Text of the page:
Some weeks ago a company contacted me via email. In summary, they offer to pay you if you include a co-author. They also need you to sign an agreement with your University and them. So, from one side, it seems kind of legal (since in the agreement they state "sponsorship"), but from the other side, these practices, I am afraid could lead to unexpected retractions, due to the likely unethical side of the business.

Is this kind of service illegal or unethical?

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    I have no experience of this, but reading this reminds me of the services that allow students to buy an essay to 'look at'. It is possible to use the service for legitimate purposes, which means it can't really be shut down. On the other hand, there is a very clear opportunity to use it for illegitimate ends. Oxford Uni responded by banning anyone there from working for such companies. I think that gives you an idea of how this would be viewed. – Jessica B Dec 29 '17 at 9:04
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    Pretty clear from an ethics point of view. Don’t do it. – Jon Custer Dec 29 '17 at 9:30
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    Definitely feels and sounds pretty sleazy. Though, it seems like a good answer would elaborate on any issues it might have. – Nat Dec 29 '17 at 10:16
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It sounds not ethical to me; if it is legal or not you should ask a lawyer;

Consider the following point: This is definitely at least borderline to scientific misconduct (depending if the co-author actually contributed anything at all), and either you will have to publish in a journal with bad reputation or risk retraction if you publish in any journal caring about it's reputation.

And if your PHD gets delayed (and possibly stalls as a consequence of resulting bad relationships with your team/university), anything which you possibly got from it will turn out not to be worth it.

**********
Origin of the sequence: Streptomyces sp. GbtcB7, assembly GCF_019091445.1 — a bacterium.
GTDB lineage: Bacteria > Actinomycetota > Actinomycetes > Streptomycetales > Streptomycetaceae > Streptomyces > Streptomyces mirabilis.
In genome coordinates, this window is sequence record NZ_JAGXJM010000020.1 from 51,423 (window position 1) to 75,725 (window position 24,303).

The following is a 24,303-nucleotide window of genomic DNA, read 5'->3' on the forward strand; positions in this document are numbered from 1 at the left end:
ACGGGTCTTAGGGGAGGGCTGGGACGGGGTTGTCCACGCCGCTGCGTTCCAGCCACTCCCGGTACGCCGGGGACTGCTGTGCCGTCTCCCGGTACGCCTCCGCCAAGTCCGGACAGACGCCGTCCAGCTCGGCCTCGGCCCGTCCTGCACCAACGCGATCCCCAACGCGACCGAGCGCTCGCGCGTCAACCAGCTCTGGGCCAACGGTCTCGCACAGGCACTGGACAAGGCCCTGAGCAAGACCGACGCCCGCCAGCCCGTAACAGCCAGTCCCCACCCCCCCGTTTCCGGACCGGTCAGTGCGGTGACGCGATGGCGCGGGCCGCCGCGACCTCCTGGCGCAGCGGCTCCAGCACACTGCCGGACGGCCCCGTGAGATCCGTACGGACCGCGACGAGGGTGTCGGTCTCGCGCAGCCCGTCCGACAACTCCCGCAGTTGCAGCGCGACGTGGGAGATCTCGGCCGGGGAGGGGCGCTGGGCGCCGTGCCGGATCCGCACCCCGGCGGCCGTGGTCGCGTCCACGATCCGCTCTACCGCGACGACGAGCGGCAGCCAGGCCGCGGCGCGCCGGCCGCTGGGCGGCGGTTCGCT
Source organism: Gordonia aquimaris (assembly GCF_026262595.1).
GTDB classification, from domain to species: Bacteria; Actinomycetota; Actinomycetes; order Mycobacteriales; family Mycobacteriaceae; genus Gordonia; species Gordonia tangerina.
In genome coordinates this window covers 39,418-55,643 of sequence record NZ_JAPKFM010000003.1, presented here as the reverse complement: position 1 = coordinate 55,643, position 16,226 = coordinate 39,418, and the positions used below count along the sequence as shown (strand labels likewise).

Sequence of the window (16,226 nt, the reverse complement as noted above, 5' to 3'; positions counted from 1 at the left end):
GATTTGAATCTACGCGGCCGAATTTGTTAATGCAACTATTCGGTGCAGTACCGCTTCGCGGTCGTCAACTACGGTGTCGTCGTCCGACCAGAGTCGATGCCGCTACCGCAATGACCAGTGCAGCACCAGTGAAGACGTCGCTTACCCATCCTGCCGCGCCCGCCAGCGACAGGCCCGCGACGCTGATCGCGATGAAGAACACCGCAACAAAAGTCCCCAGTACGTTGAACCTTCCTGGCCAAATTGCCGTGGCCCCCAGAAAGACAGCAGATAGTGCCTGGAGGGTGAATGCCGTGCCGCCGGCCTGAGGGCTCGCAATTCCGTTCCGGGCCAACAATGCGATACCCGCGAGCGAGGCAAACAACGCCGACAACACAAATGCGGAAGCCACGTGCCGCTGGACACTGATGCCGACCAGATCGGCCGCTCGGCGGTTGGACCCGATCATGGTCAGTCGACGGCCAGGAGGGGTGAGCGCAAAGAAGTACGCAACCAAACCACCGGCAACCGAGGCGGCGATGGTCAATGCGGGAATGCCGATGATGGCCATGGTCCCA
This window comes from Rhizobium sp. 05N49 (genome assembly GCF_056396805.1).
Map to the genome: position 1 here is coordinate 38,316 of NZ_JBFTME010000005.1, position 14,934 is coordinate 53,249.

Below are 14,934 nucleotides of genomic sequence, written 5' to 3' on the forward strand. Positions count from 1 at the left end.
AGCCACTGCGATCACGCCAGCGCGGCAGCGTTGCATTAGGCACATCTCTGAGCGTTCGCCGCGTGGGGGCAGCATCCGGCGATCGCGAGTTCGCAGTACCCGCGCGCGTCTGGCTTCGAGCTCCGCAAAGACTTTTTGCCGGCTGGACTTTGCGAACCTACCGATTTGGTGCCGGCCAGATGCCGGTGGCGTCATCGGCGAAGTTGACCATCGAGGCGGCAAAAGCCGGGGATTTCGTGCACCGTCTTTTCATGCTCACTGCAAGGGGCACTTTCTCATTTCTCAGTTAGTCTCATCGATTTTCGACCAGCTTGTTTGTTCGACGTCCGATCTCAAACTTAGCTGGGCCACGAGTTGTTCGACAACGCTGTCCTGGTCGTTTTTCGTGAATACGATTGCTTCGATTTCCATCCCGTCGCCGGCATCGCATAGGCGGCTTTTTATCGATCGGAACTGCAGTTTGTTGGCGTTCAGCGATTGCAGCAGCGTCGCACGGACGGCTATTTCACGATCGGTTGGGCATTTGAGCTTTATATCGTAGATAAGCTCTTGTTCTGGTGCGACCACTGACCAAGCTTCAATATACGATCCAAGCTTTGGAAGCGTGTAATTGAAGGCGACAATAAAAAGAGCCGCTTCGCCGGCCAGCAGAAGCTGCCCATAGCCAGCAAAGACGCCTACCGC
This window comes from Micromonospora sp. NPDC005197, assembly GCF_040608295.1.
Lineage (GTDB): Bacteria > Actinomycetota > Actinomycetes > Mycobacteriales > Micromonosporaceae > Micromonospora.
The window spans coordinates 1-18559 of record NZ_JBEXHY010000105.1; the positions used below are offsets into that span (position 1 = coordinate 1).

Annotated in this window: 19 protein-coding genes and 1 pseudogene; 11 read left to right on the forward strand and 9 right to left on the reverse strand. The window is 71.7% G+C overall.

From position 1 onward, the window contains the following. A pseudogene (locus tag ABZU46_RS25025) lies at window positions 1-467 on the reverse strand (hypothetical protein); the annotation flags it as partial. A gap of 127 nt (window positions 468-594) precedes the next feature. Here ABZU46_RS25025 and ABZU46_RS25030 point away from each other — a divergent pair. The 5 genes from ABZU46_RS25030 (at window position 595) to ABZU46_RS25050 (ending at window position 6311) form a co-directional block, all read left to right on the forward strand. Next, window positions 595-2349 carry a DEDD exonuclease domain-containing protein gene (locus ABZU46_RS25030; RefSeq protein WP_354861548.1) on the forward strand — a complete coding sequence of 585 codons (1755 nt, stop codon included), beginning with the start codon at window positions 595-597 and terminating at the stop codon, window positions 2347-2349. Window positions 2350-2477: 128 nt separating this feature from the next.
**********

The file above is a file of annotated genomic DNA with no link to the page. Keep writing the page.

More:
(As a small side remark: Academic life often forces you to walk the line between ethical and not ethical very carefully. But don't participate in anything like this on your own will)

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If the object of this is just to buy somebody a co-author credit without doing the work, that is obviously unethical, but for me that would be one of the least worrisome scenarios...

By academic convention, all co-authors must agree to the content of a paper published under their names. If you make a binding commitment to co-authoring with Bob Corporate without agreeing on the parameters for what is to be published, that puts you in a very precarious position.

Suppose Bob wants the conclusion to say "Our findings show that smoking is beneficial for children's health, and should be made mandatory", and refuses to sign off on any text that doesn't contain that statement. Does the contract then require you to refund their money if you (and the reviewers) can't agree with Bob on what to publish?

But in my experience from a previous career in research, it's not so much the blatant stuff that's a problem. It's the subtle pressures: you have two options for data analysis, both defensible, but Bob wants to use the one which (by coincidence) happens to make your sponsor look better.

The pressure doesn't even need to come from the sponsor. In my case, I never felt any direct pressure from our funders, but I felt considerable pressure from within my institution to produce results that were favourable to our sponsor. When somebody is paying you money, it's only natural to want them to feel like they got their money's worth, especially if you're hoping for repeat business. Nobody needs to say anything out loud, they don't even need to acknowledge to themselves that they're biasing the work. Human beings are fantastically good at finding ways to rationalise choices that happen to support their own interests.

As Sascha's commented, purity is difficult to attain in academia; it's hard to work without money, and money always comes with strings. But at the very least, you should know in advance what the company is hoping to get in return for their money, and think about whether you have sufficient leverage to protect the integrity of whatever's published with your name on it.

If you do go through with it, make sure that the contract covers how disagreements about content will be handled, and make sure that things like data analysis methods are agreed on in advance of data collection (if relevant to your work).

Also, make sure everything is agreed in writing...

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